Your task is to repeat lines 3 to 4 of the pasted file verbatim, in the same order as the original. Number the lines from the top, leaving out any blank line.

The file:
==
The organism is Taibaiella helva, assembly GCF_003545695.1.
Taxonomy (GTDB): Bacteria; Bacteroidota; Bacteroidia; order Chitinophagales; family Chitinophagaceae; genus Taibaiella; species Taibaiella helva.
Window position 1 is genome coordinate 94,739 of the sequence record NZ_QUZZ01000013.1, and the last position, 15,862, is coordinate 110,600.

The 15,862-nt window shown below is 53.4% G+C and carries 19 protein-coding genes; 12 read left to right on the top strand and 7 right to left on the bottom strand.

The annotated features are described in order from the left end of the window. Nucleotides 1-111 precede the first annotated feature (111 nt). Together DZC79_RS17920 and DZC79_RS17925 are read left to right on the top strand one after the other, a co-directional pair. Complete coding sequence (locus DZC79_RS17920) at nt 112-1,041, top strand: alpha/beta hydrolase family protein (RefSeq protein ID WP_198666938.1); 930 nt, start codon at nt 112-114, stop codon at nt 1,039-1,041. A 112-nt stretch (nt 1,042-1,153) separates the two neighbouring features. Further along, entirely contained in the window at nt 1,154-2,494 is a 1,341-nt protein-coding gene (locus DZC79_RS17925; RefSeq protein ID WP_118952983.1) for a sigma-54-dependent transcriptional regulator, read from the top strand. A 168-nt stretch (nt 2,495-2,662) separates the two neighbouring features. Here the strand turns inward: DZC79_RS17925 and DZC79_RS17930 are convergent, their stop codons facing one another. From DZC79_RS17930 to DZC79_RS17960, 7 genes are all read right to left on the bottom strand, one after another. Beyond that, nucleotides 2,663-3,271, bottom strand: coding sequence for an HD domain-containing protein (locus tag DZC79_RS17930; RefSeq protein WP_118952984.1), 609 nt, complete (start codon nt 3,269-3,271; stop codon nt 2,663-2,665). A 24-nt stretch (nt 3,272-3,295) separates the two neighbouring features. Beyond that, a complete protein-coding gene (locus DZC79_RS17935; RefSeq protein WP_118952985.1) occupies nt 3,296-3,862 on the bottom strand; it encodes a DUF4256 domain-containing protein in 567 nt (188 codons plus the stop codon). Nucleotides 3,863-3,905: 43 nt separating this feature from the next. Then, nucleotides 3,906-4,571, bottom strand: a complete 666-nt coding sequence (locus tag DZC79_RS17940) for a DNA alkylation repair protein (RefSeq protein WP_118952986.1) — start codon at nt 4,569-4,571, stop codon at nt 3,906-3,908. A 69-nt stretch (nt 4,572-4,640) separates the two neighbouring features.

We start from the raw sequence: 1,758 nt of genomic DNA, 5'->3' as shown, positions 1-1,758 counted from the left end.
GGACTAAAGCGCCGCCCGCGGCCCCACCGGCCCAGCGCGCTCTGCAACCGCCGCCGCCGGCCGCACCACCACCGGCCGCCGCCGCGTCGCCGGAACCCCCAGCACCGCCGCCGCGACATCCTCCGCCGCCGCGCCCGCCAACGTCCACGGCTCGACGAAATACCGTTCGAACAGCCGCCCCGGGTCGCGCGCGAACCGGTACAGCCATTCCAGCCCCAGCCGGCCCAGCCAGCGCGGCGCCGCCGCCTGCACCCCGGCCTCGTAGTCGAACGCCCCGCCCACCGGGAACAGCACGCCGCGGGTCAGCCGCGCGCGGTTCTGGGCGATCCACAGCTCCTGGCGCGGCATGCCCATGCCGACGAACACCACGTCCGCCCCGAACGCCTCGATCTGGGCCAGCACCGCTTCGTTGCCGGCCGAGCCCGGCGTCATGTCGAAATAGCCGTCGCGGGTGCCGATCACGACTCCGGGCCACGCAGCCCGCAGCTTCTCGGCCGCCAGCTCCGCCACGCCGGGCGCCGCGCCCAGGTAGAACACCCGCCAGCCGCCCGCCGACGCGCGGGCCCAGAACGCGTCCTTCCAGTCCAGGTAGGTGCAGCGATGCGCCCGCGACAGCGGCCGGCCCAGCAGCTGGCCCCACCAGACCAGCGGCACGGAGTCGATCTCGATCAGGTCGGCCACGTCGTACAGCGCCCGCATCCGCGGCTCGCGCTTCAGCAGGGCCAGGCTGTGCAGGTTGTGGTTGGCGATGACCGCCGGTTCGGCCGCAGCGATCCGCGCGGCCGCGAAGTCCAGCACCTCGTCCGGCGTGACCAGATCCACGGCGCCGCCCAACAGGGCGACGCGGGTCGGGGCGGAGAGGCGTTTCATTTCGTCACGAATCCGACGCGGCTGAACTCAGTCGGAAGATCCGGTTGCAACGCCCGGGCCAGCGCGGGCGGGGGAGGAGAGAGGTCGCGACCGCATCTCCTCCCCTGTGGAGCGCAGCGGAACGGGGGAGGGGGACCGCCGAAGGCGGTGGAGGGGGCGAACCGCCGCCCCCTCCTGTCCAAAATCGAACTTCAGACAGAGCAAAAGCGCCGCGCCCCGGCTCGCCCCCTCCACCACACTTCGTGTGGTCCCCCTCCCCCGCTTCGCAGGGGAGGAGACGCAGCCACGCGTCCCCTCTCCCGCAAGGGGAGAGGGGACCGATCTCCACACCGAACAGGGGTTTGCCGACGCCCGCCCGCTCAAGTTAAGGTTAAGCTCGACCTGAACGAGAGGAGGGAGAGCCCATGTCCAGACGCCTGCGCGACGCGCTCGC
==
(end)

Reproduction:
Window position 1 is genome coordinate 94,739 of the sequence record NZ_QUZZ01000013.1, and the last position, 15,862, is coordinate 110,600.

The 15,862-nt window shown below is 53.4% G+C and carries 19 protein-coding genes; 12 read left to right on the top strand and 7 right to left on the bottom strand.